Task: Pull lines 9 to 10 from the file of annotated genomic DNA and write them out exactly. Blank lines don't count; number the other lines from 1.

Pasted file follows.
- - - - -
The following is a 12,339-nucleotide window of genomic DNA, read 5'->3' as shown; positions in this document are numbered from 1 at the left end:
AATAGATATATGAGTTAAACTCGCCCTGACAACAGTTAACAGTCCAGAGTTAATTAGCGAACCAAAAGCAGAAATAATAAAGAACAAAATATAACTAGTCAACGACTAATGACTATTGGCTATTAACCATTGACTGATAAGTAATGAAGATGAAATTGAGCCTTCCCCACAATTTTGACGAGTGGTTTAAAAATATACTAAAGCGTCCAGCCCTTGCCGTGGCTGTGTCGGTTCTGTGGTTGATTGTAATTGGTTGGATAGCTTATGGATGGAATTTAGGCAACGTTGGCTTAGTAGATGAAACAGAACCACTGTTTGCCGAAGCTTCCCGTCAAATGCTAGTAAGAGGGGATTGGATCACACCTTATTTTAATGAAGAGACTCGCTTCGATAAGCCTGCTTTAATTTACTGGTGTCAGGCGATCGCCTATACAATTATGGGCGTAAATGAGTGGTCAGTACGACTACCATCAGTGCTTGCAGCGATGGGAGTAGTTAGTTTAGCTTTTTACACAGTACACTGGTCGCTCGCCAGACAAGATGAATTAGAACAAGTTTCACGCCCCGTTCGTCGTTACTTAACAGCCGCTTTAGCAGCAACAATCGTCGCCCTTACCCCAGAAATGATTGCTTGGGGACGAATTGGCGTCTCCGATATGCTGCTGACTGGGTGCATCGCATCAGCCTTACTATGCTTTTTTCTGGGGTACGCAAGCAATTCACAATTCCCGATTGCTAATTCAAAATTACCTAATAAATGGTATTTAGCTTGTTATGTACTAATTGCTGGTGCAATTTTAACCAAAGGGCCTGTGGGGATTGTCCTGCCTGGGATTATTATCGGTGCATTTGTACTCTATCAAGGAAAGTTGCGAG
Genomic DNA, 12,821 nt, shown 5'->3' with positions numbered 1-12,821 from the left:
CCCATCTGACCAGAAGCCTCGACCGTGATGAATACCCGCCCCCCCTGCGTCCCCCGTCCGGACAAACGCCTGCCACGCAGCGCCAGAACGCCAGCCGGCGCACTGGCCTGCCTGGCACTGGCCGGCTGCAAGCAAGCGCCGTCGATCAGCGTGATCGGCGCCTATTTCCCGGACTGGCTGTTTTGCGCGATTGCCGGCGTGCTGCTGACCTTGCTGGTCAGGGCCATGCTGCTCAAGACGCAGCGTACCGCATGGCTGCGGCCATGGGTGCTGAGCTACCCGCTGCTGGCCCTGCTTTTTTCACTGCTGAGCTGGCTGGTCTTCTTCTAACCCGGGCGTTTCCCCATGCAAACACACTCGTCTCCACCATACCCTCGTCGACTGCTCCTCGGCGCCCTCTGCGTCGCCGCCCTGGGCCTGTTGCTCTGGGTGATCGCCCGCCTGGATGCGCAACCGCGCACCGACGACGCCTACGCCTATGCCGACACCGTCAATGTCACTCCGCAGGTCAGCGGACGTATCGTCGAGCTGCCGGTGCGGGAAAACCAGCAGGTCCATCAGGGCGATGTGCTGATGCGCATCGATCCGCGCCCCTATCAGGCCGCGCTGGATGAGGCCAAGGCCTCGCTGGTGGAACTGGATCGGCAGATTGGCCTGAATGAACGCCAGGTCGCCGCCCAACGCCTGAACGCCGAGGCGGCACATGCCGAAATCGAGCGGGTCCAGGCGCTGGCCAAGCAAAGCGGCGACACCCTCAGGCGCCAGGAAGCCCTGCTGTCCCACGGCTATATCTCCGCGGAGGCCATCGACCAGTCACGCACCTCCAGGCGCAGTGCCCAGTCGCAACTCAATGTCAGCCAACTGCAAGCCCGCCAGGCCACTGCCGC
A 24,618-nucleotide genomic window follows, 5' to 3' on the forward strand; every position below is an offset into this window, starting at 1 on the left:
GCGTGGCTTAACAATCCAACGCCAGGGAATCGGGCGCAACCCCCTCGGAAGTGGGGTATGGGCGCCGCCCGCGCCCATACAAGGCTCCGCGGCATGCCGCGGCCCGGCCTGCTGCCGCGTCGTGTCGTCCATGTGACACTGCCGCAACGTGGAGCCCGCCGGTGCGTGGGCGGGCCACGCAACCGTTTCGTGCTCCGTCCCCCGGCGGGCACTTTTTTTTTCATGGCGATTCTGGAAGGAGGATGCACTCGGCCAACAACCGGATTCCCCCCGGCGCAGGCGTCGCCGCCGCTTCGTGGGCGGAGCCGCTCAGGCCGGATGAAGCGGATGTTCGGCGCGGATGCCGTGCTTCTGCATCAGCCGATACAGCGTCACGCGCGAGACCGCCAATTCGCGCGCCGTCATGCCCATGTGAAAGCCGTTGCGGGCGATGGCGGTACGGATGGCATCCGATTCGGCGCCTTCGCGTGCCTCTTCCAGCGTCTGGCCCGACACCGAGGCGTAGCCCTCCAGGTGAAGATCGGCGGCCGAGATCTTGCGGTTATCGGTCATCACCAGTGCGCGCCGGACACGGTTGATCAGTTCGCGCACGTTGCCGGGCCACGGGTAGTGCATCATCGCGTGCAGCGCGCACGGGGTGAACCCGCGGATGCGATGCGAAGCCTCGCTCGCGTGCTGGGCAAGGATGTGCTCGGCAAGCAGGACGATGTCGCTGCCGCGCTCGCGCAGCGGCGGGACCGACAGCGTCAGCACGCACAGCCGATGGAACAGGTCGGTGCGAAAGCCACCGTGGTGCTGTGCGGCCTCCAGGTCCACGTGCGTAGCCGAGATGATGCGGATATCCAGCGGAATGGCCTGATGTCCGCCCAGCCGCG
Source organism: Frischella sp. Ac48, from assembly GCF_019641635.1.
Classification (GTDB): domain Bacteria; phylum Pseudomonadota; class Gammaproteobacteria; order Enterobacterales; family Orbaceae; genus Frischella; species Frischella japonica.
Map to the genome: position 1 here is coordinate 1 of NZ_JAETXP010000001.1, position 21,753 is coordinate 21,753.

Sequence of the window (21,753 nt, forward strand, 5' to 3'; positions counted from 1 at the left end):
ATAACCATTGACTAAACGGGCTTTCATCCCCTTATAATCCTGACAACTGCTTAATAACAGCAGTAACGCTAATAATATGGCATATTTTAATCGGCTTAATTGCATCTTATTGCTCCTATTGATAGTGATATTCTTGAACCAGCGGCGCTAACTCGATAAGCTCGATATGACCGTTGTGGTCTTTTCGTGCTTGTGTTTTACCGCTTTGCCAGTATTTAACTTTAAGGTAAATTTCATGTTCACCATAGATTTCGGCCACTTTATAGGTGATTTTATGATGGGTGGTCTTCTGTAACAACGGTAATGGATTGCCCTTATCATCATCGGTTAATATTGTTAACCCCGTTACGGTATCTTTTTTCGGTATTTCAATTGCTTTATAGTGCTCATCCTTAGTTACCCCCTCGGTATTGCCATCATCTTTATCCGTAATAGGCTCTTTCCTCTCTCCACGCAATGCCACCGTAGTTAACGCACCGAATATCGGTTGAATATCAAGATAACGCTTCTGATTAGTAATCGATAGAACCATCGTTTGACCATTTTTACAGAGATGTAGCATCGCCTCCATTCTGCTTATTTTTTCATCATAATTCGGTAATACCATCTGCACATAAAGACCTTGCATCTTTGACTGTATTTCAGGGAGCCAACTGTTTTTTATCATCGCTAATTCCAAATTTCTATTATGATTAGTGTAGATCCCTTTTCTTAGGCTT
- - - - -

Map to the genome: position 1 here is coordinate 1 of NZ_JAETXP010000001.1, position 21,753 is coordinate 21,753.

Sequence of the window (21,753 nt, forward strand, 5' to 3'; positions counted from 1 at the left end):